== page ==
Sick of being sick. Everybody is sick, and it keeps lingering and coughing and snotting and tireding and just ugh. I’ve had about 10 cold-free days since late October and whinge whinge snivel complain.
Furthermore, my thinks to do list looks like this:
Thinks to do:
- ALL THE THINKS
(x-posted from The Essential Kit)
The story I'm working on is set in July and August, but I couldn't resist putting up some Christmas lights.
- Current Mood: cheerful
Wind Raker is almost finished! We have just the final big magic scene and the wrap up left. We should be ready to go to edits in the next couple of weeks.
We don't have a publication date yet, but I am guessing the end of the summer/beginning of fall since Silver Bullet is out in February.
The best thing! Such a hard question. I love this book's guest stars -- Beatrice and George. I love that Jerry finally has a new relationship and he's a really interesting guy. I love seeing the team challenged by something they never anticipated. Most of all, I love the plot with the ongoing villain revealing itself in its full, utterly scary glory! I've thought about posting the scene that gives everyone who reads it the willies, but I can't because it's spoilery for Silver Bullet. So I'll have to wait to share that until after Silver Bullet comes out. I think it's my favorite scene in the book. It's seriously scary, despite nothing happening more than two people talking.
I hope that Bob Eggleton will do the cover. He's done such wonderful covers for the first three.
And after Wind Raker, the next is Oath Bound, which I've been looking forward to tremendously. Jerry goes to Alexandria! On a dig! Y'all know how I love Alexandria, and Jerry is after the big prize -- Alexander's tomb!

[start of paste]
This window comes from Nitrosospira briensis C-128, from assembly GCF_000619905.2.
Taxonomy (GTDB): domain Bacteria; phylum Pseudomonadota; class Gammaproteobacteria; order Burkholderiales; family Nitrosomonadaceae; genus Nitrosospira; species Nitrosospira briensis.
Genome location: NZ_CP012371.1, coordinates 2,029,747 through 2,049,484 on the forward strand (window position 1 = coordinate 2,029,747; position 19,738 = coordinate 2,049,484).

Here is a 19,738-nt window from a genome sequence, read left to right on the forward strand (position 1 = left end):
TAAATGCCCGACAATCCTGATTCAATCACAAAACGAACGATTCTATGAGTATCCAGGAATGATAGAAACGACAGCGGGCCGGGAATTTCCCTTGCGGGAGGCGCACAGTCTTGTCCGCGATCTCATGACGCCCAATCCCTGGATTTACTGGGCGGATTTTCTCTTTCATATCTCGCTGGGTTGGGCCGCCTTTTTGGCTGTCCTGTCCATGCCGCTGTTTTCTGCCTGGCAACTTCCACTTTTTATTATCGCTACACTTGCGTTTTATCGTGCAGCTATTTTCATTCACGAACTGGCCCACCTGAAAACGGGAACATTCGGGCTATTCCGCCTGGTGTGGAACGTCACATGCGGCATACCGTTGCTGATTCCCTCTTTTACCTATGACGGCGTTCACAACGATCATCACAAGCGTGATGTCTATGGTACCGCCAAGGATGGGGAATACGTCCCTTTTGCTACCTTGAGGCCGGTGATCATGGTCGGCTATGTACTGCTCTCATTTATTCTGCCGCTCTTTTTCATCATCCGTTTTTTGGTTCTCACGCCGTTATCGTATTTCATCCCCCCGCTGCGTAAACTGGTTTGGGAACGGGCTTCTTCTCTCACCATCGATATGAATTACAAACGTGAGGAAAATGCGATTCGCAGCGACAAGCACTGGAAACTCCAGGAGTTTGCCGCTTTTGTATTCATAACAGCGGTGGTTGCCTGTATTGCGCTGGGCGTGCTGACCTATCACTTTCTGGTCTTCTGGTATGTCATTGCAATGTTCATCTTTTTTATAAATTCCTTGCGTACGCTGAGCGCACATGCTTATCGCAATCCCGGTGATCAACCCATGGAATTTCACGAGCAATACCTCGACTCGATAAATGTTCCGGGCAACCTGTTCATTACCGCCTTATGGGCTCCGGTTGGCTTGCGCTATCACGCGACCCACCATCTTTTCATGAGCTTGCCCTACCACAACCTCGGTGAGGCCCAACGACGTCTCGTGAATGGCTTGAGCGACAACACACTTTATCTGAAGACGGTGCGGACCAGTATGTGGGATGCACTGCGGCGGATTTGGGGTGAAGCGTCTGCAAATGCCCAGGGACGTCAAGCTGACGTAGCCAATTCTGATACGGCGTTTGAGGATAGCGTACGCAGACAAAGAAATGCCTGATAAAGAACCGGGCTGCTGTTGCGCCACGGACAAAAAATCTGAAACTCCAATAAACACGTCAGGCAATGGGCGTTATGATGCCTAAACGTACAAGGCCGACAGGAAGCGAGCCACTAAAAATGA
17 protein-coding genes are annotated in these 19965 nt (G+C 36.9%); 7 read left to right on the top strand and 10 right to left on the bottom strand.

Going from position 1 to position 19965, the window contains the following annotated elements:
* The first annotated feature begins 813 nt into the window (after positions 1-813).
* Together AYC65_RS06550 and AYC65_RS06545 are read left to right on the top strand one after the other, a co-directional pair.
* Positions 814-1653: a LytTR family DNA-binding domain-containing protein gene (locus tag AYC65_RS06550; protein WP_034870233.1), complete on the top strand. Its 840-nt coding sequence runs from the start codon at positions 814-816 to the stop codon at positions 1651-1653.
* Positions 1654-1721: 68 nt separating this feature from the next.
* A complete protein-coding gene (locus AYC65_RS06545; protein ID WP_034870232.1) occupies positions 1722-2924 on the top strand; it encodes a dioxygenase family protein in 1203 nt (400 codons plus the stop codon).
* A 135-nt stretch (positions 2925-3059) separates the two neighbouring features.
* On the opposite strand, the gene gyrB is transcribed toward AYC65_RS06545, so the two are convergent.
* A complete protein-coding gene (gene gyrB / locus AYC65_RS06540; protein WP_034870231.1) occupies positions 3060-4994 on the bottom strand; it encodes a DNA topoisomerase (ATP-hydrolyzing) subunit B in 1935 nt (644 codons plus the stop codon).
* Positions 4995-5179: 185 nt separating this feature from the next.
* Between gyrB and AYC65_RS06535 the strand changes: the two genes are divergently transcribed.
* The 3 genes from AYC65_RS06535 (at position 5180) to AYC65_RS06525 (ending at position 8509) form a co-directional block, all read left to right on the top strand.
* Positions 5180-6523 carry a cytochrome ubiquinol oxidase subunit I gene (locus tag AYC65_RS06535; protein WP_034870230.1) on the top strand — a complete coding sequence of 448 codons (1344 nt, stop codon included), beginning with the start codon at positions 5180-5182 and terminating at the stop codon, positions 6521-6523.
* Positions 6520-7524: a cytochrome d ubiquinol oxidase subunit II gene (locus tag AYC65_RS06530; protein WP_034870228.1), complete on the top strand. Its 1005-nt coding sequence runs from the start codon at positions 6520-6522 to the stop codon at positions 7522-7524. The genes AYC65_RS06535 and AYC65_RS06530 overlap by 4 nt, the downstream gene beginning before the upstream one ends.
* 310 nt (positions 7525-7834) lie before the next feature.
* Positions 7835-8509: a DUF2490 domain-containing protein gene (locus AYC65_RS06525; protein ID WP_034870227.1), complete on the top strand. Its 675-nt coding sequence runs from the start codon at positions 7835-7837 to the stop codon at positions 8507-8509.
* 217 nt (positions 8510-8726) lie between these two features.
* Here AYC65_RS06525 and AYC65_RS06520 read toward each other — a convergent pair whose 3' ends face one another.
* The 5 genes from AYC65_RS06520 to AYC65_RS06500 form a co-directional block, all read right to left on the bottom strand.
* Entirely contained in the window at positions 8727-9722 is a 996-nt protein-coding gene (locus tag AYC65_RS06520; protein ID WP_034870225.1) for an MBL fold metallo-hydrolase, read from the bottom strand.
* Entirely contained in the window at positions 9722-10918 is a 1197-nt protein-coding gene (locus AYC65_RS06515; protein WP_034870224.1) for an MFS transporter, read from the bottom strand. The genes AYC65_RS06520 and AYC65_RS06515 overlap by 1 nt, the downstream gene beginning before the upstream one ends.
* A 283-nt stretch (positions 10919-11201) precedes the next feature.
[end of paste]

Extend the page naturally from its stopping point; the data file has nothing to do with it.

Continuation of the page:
First, I realised that I've been missing an element important to the mood I want to create, and that element (pun intended) is the appropriate weather. The idea for the story arrived complete with the time of year it's set, but the weather at that time of year doesn't particularly necessitate the right atmospheric weather. This was a problem, as the time of year isn't really moveable for other reasons. Then, like Tom being wanged over the head with a saucepan by Jerry, it hit me. River mist! Hurrah!
And the other thing I was pondering yesterday is the fact that three strands of my plot involve either reconciling, or solving the mystery of, events that took place in the past, and which have relevance to the current situation. This raised the thorny issue of how to deal with a story in which significant amounts of backstory will be necessary. And then, as if the interwebs were reading my mind, this was posted on The Writer Unboxed. It's given me all sorts of interesting food for thought (you have to read past the introductory waffle in the first paragraphs before you get onto the issue at hand, i.e. backstory, and the pitfalls, perils and possiblities thereof. (Love me some alliteration!)